Julianne Moore in Still Alice
It’s one thing for an actor to create a compelling character; it’s another thing entirely for them to dismantle that character in front of our eyes. In Still Alice Moore plays a linguistic professor and Alzheimer’s sufferer who finds that her inevitable decline is the one part of her life she can’t control.
Gabourey Sidibe in Precious
In Precious, Gabourey Sidibe plays Precious, a 16-year-old mother of two trying to escape her abusive mother and a crushingly poor upbringing. It was her first movie role, and her performance in this harrowing film is astonishing; it’s no surprise she was nominated for an Academy Award.
SBS VICELAND (Digital HD Channel 31)
Saturday 29 June, 8:30pm
Penélope Cruz in Volver
As the put-upon housewife and restaurateur Raimunda, Penélope Cruz is the heart and soul of Pedro Almodóvar’s ensemble drama about three generations trying to avoid the mistakes of the past. It’s a celebration of the bonds between women (there’s also a ghost), and Cruz’s presence fills every corner of the film.
Rosamund Pike in A United Kingdom
This true-life romance between English office clerk Ruth Williams (Pike) and the man who would be king of Botswana (David Oyelowo) goes from crowd-pleasing fairy-tale to grim reality as apartheid and political expediency threaten to tear them apart. It’s Ruth’s emotional journey we go on as her world is turned upside down more than once, and Pike makes her bravery – and her love for her husband – the emotional core of the film.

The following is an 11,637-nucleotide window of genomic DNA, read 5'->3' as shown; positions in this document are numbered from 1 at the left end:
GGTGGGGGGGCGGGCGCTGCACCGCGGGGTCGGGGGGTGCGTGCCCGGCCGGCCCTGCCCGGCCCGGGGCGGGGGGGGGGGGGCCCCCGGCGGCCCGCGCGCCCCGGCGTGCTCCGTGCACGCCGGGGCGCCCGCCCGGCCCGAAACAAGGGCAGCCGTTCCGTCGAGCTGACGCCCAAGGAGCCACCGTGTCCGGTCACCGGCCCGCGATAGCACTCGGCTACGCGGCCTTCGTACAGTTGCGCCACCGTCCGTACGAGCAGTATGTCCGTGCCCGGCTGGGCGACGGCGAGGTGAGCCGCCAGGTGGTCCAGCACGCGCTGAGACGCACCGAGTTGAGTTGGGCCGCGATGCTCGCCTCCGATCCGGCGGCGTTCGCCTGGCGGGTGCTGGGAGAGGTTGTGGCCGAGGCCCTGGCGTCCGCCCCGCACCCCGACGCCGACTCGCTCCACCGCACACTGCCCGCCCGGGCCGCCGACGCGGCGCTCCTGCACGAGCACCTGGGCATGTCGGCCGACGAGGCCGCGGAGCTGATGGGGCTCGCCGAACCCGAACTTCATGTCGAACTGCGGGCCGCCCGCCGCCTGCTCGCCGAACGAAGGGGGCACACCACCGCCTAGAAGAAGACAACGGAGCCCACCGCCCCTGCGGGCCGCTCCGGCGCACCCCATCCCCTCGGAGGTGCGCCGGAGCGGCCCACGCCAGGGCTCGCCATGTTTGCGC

Julianne Moore in The Kids Are All Right
As one half of a lesbian couple who find their world turned upside down when their teenage children bring their sperm donor father (Mark Ruffalo) back into their lives, Moore plays a woman yearning for a life outside the confines of marriage. It’s a tough role to make sympathetic: she does it with ease.
Marion Cotillard in La Vie en Rose
Taking on the life of singer Edith Piaf is not for the faint of heart. Even as she rose to fame on stage her life was full of suffering and loss, and Cotillard – in a vanity-free and hunched over performance that soars even when Piaf is at her lowest – gives it her all to show the pain the singer went through.
Oscar Isaac in The Two Faces of January
This gorgeous Patricia Highsmith adaptation revolves around three people: a couple (played by Viggo Mortensen and Kirsten Dunst) fleeing trouble and the charming but shady tour guide (Isaac) they meet in Athens who offers to help them out. But as the story develops, it’s Isaac’s character who increasingly becomes the focus of this twisted tale, and with a darkly charismatic but troubled performance he grabs the spotlight and doesn’t let go.
Alicia Vikander in Testament of Youth
Based on a classic anti-war memoir, Testament of Youth centres on a young woman who finds her friends and family taken from her by the horrors of the First World War. Vikander’s consistently compelling performance reveals both the pain and suffering felt by those left behind by the war, and the grim determination that such a nightmare should never happen again.